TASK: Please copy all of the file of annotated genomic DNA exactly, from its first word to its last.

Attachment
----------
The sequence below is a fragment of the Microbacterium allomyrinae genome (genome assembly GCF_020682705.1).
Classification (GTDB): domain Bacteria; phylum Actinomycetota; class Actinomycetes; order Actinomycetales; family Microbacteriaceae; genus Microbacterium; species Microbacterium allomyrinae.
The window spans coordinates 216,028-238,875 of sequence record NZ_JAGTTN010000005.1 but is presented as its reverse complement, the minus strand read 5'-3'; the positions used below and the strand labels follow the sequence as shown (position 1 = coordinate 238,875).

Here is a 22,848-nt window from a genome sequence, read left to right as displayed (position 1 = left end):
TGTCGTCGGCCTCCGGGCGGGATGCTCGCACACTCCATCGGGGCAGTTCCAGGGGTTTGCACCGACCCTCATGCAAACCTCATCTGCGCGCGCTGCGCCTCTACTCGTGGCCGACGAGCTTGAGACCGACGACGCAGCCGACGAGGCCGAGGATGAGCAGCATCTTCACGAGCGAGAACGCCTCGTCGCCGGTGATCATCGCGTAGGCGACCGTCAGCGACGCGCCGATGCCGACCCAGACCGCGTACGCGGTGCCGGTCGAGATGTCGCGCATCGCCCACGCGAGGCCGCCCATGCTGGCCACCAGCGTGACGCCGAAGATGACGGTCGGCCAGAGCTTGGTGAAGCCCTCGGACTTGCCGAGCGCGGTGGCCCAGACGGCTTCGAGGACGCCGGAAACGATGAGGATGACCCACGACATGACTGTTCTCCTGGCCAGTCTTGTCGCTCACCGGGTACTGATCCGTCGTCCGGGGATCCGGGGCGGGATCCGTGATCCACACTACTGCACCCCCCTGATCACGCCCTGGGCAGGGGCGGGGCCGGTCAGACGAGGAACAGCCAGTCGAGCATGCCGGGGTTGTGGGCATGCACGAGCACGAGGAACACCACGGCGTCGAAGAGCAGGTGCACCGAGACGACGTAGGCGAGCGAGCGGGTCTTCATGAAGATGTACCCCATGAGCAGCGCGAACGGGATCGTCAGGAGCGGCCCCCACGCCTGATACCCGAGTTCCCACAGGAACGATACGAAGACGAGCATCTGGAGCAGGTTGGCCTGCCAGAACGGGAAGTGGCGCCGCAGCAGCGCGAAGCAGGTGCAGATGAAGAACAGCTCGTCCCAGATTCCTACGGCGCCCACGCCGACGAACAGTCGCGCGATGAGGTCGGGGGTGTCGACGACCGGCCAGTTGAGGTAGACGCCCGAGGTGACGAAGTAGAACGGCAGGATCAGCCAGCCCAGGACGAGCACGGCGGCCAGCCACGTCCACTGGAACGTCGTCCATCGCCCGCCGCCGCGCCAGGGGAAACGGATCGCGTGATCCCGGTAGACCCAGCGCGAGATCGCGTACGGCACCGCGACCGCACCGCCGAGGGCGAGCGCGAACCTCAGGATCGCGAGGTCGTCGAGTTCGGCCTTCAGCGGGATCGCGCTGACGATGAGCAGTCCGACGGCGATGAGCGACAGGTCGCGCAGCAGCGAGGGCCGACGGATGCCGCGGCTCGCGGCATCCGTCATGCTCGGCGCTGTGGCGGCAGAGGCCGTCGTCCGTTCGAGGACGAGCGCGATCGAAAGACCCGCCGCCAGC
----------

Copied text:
The sequence below is a fragment of the Microbacterium allomyrinae genome (genome assembly GCF_020682705.1).
Classification (GTDB): domain Bacteria; phylum Actinomycetota; class Actinomycetes; order Actinomycetales; family Microbacteriaceae; genus Microbacterium; species Microbacterium allomyrinae.
The window spans coordinates 216,028-238,875 of sequence record NZ_JAGTTN010000005.1 but is presented as its reverse complement, the minus strand read 5'-3'; the positions used below and the strand labels follow the sequence as shown (position 1 = coordinate 238,875).

Here is a 22,848-nt window from a genome sequence, read left to right as displayed (position 1 = left end):
TGTCGTCGGCCTCCGGGCGGGATGCTCGCACACTCCATCGGGGCAGTTCCAGGGGTTTGCACCGACCCTCATGCAAACCTCATCTGCGCGCGCTGCGCCTCTACTCGTGGCCGACGAGCTTGAGACCGACGACGCAGCCGACGAGGCCGAGGATGAGCAGCATCTTCACGAGCGAGAACGCCTCGTCGCCGGTGATCATCGCGTAGGCGACCGTCAGCGACGCGCCGATGCCGACCCAGACCGCGTACGCGGTGCCGGTCGAGATGTCGCGCATCGCCCACGCGAGGCCGCCCATGCTGGCCACCAGCGTGACGCCGAAGATGACGGTCGGCCAGAGCTTGGTGAAGCCCTCGGACTTGCCGAGCGCGGTGGCCCAGACGGCTTCGAGGACGCCGGAAACGATGAGGATGACCCACGACATGACTGTTCTCCTGGCCAGTCTTGTCGCTCACCGGGTACTGATCCGTCGTCCGGGGATCCGGGGCGGGATCCGTGATCCACACTACTGCACCCCCCTGATCACGCCCTGGGCAGGGGCGGGGCCGGTCAGACGAGGAACAGCCAGTCGAGCATGCCGGGGTTGTGGGCATGCACGAGCACGAGGAACACCACGGCGTCGAAGAGCAGGTGCACCGAGACGACGTAGGCGAGCGAGCGGGTCTTCATGAAGATGTACCCCATGAGCAGCGCGAACGGGATCGTCAGGAGCGGCCCCCACGCCTGATACCCGAGTTCCCACAGGAACGATACGAAGACGAGCATCTGGAGCAGGTTGGCCTGCCAGAACGGGAAGTGGCGCCGCAGCAGCGCGAAGCAGGTGCAGATGAAGAACAGCTCGTCCCAGATTCCTACGGCGCCCACGCCGACGAACAGTCGCGCGATGAGGTCGGGGGTGTCGACGACCGGCCAGTTGAGGTAGACGCCCGAGGTGACGAAGTAGAACGGCAGGATCAGCCAGCCCAGGACGAGCACGGCGGCCAGCCACGTCCACTGGAACGTCGTCCATCGCCCGCCGCCGCGCCAGGGGAAACGGATCGCGTGATCCCGGTAGACCCAGCGCGAGATCGCGTACGGCACCGCGACCGCACCGCCGAGGGCGAGCGCGAACCTCAGGATCGCGAGGTCGTCGAGTTCGGCCTTCAGCGGGATCGCGCTGACGATGAGCAGTCCGACGGCGATGAGCGACAGGTCGCGCAGCAGCGAGGGCCGACGGATGCCGCGGCTCGCGGCATCCGTCATGCTCGGCGCTGTGGCGGCAGAGGCCGTCGTCCGTTCGAGGACGAGCGCGATCGAAAGACCCGCCGCCAGC